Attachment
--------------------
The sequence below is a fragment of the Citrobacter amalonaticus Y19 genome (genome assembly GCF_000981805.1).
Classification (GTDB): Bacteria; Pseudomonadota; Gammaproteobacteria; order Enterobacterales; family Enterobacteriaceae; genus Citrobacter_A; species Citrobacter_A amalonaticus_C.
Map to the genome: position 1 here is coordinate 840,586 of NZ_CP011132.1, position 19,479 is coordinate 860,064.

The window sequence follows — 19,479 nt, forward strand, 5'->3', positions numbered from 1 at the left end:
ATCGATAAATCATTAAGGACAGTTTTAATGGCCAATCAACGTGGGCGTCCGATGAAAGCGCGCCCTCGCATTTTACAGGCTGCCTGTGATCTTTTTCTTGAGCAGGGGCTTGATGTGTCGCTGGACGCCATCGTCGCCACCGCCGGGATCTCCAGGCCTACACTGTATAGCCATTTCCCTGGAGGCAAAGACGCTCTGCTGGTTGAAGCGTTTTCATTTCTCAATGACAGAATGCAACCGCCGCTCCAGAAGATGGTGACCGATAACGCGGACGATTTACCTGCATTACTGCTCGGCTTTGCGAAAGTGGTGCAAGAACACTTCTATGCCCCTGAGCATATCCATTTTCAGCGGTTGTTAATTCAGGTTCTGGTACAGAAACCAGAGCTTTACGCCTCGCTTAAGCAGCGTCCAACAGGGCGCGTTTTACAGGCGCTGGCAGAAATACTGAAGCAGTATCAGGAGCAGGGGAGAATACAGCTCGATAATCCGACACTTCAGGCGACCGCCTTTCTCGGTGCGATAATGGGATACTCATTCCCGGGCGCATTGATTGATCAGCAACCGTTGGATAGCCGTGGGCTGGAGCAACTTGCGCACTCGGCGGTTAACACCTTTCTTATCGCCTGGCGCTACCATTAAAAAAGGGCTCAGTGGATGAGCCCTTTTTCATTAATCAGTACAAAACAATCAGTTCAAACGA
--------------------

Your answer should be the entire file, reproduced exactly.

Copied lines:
The sequence below is a fragment of the Citrobacter amalonaticus Y19 genome (genome assembly GCF_000981805.1).
Classification (GTDB): Bacteria; Pseudomonadota; Gammaproteobacteria; order Enterobacterales; family Enterobacteriaceae; genus Citrobacter_A; species Citrobacter_A amalonaticus_C.
Map to the genome: position 1 here is coordinate 840,586 of NZ_CP011132.1, position 19,479 is coordinate 860,064.

The window sequence follows — 19,479 nt, forward strand, 5'->3', positions numbered from 1 at the left end:
ATCGATAAATCATTAAGGACAGTTTTAATGGCCAATCAACGTGGGCGTCCGATGAAAGCGCGCCCTCGCATTTTACAGGCTGCCTGTGATCTTTTTCTTGAGCAGGGGCTTGATGTGTCGCTGGACGCCATCGTCGCCACCGCCGGGATCTCCAGGCCTACACTGTATAGCCATTTCCCTGGAGGCAAAGACGCTCTGCTGGTTGAAGCGTTTTCATTTCTCAATGACAGAATGCAACCGCCGCTCCAGAAGATGGTGACCGATAACGCGGACGATTTACCTGCATTACTGCTCGGCTTTGCGAAAGTGGTGCAAGAACACTTCTATGCCCCTGAGCATATCCATTTTCAGCGGTTGTTAATTCAGGTTCTGGTACAGAAACCAGAGCTTTACGCCTCGCTTAAGCAGCGTCCAACAGGGCGCGTTTTACAGGCGCTGGCAGAAATACTGAAGCAGTATCAGGAGCAGGGGAGAATACAGCTCGATAATCCGACACTTCAGGCGACCGCCTTTCTCGGTGCGATAATGGGATACTCATTCCCGGGCGCATTGATTGATCAGCAACCGTTGGATAGCCGTGGGCTGGAGCAACTTGCGCACTCGGCGGTTAACACCTTTCTTATCGCCTGGCGCTACCATTAAAAAAGGGCTCAGTGGATGAGCCCTTTTTCATTAATCAGTACAAAACAATCAGTTCAAACGA